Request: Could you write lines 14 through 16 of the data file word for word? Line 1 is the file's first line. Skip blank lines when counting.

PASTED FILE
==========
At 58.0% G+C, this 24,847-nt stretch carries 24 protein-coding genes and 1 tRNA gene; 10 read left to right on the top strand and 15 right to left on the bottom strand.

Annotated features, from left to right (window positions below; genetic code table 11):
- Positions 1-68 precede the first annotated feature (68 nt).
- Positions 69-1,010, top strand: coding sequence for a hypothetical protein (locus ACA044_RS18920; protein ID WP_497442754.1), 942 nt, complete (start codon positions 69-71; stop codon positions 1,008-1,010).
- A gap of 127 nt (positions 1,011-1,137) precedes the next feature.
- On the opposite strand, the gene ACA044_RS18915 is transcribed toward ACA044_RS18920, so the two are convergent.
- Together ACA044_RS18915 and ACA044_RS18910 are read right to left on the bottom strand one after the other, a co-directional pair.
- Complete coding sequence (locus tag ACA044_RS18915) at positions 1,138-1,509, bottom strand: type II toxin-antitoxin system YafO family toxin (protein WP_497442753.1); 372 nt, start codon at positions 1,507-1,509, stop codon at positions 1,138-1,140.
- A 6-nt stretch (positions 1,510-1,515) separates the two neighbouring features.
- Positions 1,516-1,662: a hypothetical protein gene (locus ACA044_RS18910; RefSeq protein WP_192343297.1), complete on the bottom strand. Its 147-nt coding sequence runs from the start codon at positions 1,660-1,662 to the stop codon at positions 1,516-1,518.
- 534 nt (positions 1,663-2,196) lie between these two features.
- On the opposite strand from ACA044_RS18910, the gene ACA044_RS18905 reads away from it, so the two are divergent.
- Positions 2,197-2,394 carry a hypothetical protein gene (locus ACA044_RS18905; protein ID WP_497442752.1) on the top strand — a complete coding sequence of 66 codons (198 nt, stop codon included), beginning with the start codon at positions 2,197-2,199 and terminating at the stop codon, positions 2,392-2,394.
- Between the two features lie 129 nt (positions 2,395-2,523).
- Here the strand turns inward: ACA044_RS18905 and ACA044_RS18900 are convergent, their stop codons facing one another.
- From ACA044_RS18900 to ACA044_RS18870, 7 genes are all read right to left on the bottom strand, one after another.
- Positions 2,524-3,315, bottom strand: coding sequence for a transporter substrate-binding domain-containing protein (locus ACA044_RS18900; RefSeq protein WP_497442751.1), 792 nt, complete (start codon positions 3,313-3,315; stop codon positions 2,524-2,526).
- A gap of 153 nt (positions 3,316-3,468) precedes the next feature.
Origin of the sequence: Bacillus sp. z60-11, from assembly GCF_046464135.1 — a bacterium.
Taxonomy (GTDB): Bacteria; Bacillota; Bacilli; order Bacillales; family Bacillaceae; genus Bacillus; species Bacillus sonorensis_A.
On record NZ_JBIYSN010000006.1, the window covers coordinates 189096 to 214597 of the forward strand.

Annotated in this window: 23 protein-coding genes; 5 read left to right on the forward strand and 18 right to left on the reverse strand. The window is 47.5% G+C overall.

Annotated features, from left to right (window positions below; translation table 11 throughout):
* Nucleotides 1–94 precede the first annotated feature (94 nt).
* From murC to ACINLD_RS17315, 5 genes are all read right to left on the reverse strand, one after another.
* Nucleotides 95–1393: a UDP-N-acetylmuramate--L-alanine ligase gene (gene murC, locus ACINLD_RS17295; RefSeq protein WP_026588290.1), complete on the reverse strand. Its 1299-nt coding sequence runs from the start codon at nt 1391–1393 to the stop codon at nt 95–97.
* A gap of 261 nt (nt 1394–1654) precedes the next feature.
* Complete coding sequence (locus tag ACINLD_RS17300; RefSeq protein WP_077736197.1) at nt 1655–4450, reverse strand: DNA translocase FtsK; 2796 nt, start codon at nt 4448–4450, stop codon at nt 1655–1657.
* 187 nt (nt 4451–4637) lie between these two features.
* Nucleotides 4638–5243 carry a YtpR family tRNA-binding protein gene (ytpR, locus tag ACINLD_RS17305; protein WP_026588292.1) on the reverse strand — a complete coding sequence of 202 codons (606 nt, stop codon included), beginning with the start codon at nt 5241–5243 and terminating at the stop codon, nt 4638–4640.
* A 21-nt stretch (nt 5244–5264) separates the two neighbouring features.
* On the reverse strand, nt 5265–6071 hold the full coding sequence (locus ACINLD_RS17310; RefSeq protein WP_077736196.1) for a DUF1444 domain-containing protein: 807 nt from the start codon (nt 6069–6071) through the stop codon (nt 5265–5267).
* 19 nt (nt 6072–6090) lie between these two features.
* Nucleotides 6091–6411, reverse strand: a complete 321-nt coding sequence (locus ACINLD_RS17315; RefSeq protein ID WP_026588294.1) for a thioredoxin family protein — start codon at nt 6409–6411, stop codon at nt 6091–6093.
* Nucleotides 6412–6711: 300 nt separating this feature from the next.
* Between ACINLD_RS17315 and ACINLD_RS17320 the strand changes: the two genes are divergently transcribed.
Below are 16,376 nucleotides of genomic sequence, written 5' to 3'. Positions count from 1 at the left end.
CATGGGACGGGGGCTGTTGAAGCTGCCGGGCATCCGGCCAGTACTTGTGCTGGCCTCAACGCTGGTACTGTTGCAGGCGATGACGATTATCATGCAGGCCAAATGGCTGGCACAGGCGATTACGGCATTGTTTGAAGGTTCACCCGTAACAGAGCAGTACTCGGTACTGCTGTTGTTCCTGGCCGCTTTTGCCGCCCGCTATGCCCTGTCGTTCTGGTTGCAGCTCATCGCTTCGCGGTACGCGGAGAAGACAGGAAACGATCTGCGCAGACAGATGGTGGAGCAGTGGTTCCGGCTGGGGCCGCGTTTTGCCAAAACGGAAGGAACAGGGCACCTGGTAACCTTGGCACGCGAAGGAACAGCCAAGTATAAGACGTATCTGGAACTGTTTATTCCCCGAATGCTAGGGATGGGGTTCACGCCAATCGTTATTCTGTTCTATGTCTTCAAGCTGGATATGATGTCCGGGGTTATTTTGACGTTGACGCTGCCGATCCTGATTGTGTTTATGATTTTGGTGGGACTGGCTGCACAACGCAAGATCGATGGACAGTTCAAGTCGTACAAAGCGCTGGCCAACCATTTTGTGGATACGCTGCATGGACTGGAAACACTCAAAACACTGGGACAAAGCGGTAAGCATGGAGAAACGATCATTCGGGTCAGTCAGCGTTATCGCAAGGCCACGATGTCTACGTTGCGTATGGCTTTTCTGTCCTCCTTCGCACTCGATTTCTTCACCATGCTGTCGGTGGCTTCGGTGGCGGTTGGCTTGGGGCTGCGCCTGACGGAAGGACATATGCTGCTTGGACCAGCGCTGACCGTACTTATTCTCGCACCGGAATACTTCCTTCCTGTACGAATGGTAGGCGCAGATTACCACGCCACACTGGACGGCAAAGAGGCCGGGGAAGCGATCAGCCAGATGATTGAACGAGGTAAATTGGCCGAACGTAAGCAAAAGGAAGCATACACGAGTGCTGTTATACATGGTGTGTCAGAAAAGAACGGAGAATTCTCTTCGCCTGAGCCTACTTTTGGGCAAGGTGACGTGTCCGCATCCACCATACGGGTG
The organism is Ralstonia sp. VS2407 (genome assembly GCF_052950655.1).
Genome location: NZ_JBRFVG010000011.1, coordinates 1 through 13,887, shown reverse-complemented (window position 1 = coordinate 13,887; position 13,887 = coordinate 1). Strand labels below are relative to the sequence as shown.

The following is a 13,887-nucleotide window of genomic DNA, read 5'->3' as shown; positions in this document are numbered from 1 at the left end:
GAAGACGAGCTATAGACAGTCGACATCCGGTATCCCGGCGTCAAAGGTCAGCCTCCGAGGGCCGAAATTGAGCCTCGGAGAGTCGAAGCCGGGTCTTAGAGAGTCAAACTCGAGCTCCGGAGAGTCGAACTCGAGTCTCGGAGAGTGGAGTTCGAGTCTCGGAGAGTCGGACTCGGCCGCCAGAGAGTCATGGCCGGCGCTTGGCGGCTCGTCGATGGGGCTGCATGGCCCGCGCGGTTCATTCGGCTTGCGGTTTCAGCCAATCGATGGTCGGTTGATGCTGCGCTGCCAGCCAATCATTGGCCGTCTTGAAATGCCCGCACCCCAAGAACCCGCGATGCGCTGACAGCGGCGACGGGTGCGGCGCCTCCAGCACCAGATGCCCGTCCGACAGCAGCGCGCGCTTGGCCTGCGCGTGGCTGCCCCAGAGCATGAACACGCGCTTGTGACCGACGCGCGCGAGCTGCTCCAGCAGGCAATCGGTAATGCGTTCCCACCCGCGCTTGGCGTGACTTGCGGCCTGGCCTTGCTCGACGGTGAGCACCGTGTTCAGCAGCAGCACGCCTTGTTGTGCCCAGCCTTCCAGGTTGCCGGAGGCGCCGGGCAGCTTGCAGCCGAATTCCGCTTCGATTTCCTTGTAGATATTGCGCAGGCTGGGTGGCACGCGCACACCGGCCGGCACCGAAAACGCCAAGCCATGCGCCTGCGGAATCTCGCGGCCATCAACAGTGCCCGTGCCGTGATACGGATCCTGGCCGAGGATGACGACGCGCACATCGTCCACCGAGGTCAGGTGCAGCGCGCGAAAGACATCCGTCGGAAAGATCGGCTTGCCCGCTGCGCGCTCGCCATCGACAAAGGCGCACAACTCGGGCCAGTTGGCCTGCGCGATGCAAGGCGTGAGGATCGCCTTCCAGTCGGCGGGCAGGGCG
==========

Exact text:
- Between the two features lie 129 nt (positions 2,395-2,523).
- Here the strand turns inward: ACA044_RS18905 and ACA044_RS18900 are convergent, their stop codons facing one another.
- From ACA044_RS18900 to ACA044_RS18870, 7 genes are all read right to left on the bottom strand, one after another.